After 11-straight quarters of rising tax revenue from cannabis cultivators, Santa Barbara County got a reality check in the fourth quarter of the 2020-21 fiscal year when revenues fell 34% from the previous quarter and plunged 45% from the fourth quarter of 2019-20.
During the 2021-22 budget workshops in April, supervisors discussed making cannabis taxes an ongoing revenue stream rather than one-time funds.
Staff recommended considering only a portion of the revenue ongoing income and maintaining a reserve to even out peaks and dips — like this one — in the flow of cannabis taxes.
Fourth-quarter cannabis tax revenue for the fiscal year that ended June 30 was listed at $3.8 million in a report delivered to the Board of Supervisors on Sept. 14.
By comparison, third-quarter revenue was $5.1 million, and 2019-20 fourth-quarter revenue was $5.5 million.
But Steven Yee, policy and financial analyst for the county, said the report held some good news: Overall cannabis tax revenue for the year — at $15.7 million — was up 29% from the previous fiscal year’s total.
Yee said the county doesn’t have access to the data needed to pinpoint the reasons for the fourth-quarter revenue slide.
“But given the information currently available to us, it appears that, statewide, an oversupply of wholesale cannabis product is beginning to develop, much as it did in other states that legalized … adult use of cannabis prior to California, such as Colorado and Oregon,” Yee said.
He said a glut on the market drives prices down, which reduces sales receipts and, in turn, cuts tax revenue.
But Yee pointed out only 11 of the county’s 112 cannabis operators failed to report gross receipts, the fewest since the inception of the program. He said that indicates compliance with state and county regulations is increasing.
The cannabis taxes collected for the fourth quarter came from 58 operators who reported gross receipts, while 43 operators — actually, 43 license holders — reported having no gross revenue for their operations.
Yee noted that some operators hold multiple licenses and may have reported gross receipts for one type of license but not the others.
Brittany Heaton, the county’s principal analyst for cannabis, said zero gross receipts might be reported because operations just came online during the fourth quarter or because nursery license holders are supplying their own cultivation operations.
She said having zero gross sales is also likely a factor of the seasonality of the cannabis industry.
To date, the county has received a total of 181 applications for land use permits, of which 30 were withdrawn, one was denied, 82 are under review, 22 are pending, 34 were issued and 12 are under appeal, according to the report.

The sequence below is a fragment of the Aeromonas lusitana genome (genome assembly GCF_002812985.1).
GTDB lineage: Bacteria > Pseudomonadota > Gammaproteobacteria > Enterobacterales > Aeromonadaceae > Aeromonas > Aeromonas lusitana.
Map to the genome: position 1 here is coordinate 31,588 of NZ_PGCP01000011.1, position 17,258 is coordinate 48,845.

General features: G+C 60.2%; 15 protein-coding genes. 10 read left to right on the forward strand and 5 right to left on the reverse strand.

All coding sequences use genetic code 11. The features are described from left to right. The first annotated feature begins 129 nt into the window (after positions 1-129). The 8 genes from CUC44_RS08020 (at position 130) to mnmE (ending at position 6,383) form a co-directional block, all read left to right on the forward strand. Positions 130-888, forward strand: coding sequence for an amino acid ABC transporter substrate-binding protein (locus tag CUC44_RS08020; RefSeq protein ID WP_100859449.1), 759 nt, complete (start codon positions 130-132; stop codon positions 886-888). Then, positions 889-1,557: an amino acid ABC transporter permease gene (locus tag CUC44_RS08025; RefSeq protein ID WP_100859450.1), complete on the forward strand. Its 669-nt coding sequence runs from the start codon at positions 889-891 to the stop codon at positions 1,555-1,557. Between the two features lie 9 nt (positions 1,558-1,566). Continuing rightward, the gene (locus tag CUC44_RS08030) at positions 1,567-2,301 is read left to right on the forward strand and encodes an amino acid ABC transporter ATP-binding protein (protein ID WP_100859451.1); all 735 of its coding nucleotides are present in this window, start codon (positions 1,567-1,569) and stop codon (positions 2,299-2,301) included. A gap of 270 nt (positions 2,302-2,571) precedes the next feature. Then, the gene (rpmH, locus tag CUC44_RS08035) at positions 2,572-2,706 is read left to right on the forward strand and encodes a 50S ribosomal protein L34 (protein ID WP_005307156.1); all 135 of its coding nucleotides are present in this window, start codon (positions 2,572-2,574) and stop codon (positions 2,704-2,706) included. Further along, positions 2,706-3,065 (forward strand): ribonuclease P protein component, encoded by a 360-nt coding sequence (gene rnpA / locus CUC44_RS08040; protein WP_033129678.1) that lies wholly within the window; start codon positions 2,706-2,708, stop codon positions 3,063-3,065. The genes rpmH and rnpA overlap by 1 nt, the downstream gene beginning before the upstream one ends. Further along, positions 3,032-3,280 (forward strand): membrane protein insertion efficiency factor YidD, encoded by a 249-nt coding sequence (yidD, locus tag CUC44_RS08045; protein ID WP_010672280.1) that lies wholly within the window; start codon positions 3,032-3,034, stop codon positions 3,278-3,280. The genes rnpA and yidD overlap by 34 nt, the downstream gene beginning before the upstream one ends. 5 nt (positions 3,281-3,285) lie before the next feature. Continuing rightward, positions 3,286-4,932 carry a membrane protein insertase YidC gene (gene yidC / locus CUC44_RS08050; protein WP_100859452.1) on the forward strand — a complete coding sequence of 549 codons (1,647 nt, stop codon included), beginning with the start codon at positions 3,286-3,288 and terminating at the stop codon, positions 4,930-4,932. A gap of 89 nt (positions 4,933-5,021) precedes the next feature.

But operators who have not yet obtained land use permits and business licenses are rapidly approaching a chokepoint — limits on cultivated acreage — that could pinch off their projects.
“The cultivation caps are quickly filling up,” Yee told supervisors.
The county has set a cultivation limit of 186 acres in the Carpinteria agricultural overlay area and 1,575 acres for the rest of the unincorporated area. When those caps are reached, would-be operators who have not obtained land use permits and business licenses will be left out in the cold.
So far in the Carpinteria overlay area, permits have been granted for 46 acres, and applications for another 176 acres are in the process, bringing the total to 222 acres, or 36 acres more than the cap.
But in the rest of the unincorporated area, the demand is nearly double what’s available, with 502 acres permitted and 2,619 acres in the pipeline for a total of 3,121 acres, or 1,546 acres more than the cap.
Heaton advised those with approved land use permits to “get into the business license process immediately if they want a place in the acreage cap.”
As of the end of the fourth quarter, 24 business licenses had been granted, with another 58 pending for cultivation, 29 for nurseries, 10 for distributors and two for nonstorefront retail operations.
Yee said most of the pending business licenses are for applicants who have not yet obtained land use permits.
As for retail storefronts, Heaton said the No. 1 ranked potential operators for Santa Ynez and Los Alamos have submitted applications to the Planning and Development Department.
The top-ranked potential operator for Orcutt — finalized as East Clark SB, doing business as Cookies, after appeals were resolved — has until mid-November to submit an application for a shop at 1604 E. Clark Ave.
“But we anticipate they will be submitting shortly,” Heaton said.